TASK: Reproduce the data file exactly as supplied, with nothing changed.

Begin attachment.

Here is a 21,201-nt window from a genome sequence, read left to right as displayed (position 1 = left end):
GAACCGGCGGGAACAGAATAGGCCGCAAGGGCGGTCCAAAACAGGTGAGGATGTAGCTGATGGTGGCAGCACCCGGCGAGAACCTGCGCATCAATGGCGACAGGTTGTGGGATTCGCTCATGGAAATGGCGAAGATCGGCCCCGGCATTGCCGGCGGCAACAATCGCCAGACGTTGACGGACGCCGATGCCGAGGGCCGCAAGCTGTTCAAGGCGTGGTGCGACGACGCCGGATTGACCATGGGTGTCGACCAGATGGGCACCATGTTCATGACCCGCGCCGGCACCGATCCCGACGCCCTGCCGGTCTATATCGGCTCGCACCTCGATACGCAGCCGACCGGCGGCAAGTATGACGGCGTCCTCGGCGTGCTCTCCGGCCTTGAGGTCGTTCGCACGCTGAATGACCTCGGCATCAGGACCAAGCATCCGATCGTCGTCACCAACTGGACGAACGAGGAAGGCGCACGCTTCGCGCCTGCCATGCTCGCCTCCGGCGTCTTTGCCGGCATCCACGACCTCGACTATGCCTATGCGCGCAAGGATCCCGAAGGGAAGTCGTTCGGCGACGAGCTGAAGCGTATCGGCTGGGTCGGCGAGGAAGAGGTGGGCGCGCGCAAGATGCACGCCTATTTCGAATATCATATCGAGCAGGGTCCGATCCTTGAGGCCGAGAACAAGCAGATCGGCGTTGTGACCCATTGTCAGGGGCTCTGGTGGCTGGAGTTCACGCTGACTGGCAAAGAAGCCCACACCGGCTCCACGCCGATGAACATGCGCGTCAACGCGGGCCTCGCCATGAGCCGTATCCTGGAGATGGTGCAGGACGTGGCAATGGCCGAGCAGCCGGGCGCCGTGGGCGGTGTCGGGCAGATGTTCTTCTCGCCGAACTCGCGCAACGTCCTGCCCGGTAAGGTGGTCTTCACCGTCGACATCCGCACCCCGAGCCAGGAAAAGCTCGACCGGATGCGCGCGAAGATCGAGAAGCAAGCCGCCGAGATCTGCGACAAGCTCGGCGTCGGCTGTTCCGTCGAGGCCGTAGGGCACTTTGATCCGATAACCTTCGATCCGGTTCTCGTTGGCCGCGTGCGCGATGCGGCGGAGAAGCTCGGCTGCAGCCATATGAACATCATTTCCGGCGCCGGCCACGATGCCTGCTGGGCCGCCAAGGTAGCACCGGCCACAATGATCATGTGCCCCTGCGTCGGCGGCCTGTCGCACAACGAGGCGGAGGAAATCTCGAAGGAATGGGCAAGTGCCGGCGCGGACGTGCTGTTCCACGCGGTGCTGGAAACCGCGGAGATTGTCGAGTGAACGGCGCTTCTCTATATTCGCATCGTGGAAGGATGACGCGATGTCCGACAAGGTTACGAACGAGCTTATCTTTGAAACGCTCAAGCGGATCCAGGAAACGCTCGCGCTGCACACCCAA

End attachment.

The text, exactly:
Here is a 21,201-nt window from a genome sequence, read left to right as displayed (position 1 = left end):
GAACCGGCGGGAACAGAATAGGCCGCAAGGGCGGTCCAAAACAGGTGAGGATGTAGCTGATGGTGGCAGCACCCGGCGAGAACCTGCGCATCAATGGCGACAGGTTGTGGGATTCGCTCATGGAAATGGCGAAGATCGGCCCCGGCATTGCCGGCGGCAACAATCGCCAGACGTTGACGGACGCCGATGCCGAGGGCCGCAAGCTGTTCAAGGCGTGGTGCGACGACGCCGGATTGACCATGGGTGTCGACCAGATGGGCACCATGTTCATGACCCGCGCCGGCACCGATCCCGACGCCCTGCCGGTCTATATCGGCTCGCACCTCGATACGCAGCCGACCGGCGGCAAGTATGACGGCGTCCTCGGCGTGCTCTCCGGCCTTGAGGTCGTTCGCACGCTGAATGACCTCGGCATCAGGACCAAGCATCCGATCGTCGTCACCAACTGGACGAACGAGGAAGGCGCACGCTTCGCGCCTGCCATGCTCGCCTCCGGCGTCTTTGCCGGCATCCACGACCTCGACTATGCCTATGCGCGCAAGGATCCCGAAGGGAAGTCGTTCGGCGACGAGCTGAAGCGTATCGGCTGGGTCGGCGAGGAAGAGGTGGGCGCGCGCAAGATGCACGCCTATTTCGAATATCATATCGAGCAGGGTCCGATCCTTGAGGCCGAGAACAAGCAGATCGGCGTTGTGACCCATTGTCAGGGGCTCTGGTGGCTGGAGTTCACGCTGACTGGCAAAGAAGCCCACACCGGCTCCACGCCGATGAACATGCGCGTCAACGCGGGCCTCGCCATGAGCCGTATCCTGGAGATGGTGCAGGACGTGGCAATGGCCGAGCAGCCGGGCGCCGTGGGCGGTGTCGGGCAGATGTTCTTCTCGCCGAACTCGCGCAACGTCCTGCCCGGTAAGGTGGTCTTCACCGTCGACATCCGCACCCCGAGCCAGGAAAAGCTCGACCGGATGCGCGCGAAGATCGAGAAGCAAGCCGCCGAGATCTGCGACAAGCTCGGCGTCGGCTGTTCCGTCGAGGCCGTAGGGCACTTTGATCCGATAACCTTCGATCCGGTTCTCGTTGGCCGCGTGCGCGATGCGGCGGAGAAGCTCGGCTGCAGCCATATGAACATCATTTCCGGCGCCGGCCACGATGCCTGCTGGGCCGCCAAGGTAGCACCGGCCACAATGATCATGTGCCCCTGCGTCGGCGGCCTGTCGCACAACGAGGCGGAGGAAATCTCGAAGGAATGGGCAAGTGCCGGCGCGGACGTGCTGTTCCACGCGGTGCTGGAAACCGCGGAGATTGTCGAGTGAACGGCGCTTCTCTATATTCGCATCGTGGAAGGATGACGCGATGTCCGACAAGGTTACGAACGAGCTTATCTTTGAAACGCTCAAGCGGATCCAGGAAACGCTCGCGCTGCACACCCAA